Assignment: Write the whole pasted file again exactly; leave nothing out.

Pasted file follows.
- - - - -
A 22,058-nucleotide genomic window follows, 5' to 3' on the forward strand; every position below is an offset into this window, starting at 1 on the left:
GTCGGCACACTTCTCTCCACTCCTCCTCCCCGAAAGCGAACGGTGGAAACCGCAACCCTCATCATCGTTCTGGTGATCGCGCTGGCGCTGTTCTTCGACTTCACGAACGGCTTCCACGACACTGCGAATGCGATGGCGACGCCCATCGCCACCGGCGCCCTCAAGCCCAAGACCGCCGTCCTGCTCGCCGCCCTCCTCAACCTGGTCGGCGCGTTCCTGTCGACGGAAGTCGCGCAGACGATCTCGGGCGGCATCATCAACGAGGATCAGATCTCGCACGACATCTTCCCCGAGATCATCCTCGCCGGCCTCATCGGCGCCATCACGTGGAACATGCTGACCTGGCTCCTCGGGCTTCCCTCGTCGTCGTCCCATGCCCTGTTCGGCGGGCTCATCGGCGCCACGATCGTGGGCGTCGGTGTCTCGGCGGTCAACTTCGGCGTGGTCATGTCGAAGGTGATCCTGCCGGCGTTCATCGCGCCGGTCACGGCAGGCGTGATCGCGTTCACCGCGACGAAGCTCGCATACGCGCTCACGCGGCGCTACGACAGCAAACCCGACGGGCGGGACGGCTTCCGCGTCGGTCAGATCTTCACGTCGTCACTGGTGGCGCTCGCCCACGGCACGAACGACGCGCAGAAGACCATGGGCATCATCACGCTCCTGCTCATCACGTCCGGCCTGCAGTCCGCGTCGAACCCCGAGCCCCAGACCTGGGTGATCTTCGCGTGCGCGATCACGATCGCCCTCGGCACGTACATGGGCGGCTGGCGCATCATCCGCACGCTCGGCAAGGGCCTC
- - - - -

A 22,058-nucleotide genomic window follows, 5' to 3' on the forward strand; every position below is an offset into this window, starting at 1 on the left:
GTCGGCACACTTCTCTCCACTCCTCCTCCCCGAAAGCGAACGGTGGAAACCGCAACCCTCATCATCGTTCTGGTGATCGCGCTGGCGCTGTTCTTCGACTTCACGAACGGCTTCCACGACACTGCGAATGCGATGGCGACGCCCATCGCCACCGGCGCCCTCAAGCCCAAGACCGCCGTCCTGCTCGCCGCCCTCCTCAACCTGGTCGGCGCGTTCCTGTCGACGGAAGTCGCGCAGACGATCTCGGGCGGCATCATCAACGAGGATCAGATCTCGCACGACATCTTCCCCGAGATCATCCTCGCCGGCCTCATCGGCGCCATCACGTGGAACATGCTGACCTGGCTCCTCGGGCTTCCCTCGTCGTCGTCCCATGCCCTGTTCGGCGGGCTCATCGGCGCCACGATCGTGGGCGTCGGTGTCTCGGCGGTCAACTTCGGCGTGGTCATGTCGAAGGTGATCCTGCCGGCGTTCATCGCGCCGGTCACGGCAGGCGTGATCGCGTTCACCGCGACGAAGCTCGCATACGCGCTCACGCGGCGCTACGACAGCAAACCCGACGGGCGGGACGGCTTCCGCGTCGGTCAGATCTTCACGTCGTCACTGGTGGCGCTCGCCCACGGCACGAACGACGCGCAGAAGACCATGGGCATCATCACGCTCCTGCTCATCACGTCCGGCCTGCAGTCCGCGTCGAACCCCGAGCCCCAGACCTGGGTGATCTTCGCGTGCGCGATCACGATCGCCCTCGGCACGTACATGGGCGGCTGGCGCATCATCCGCACGCTCGGCAAGGGCCTC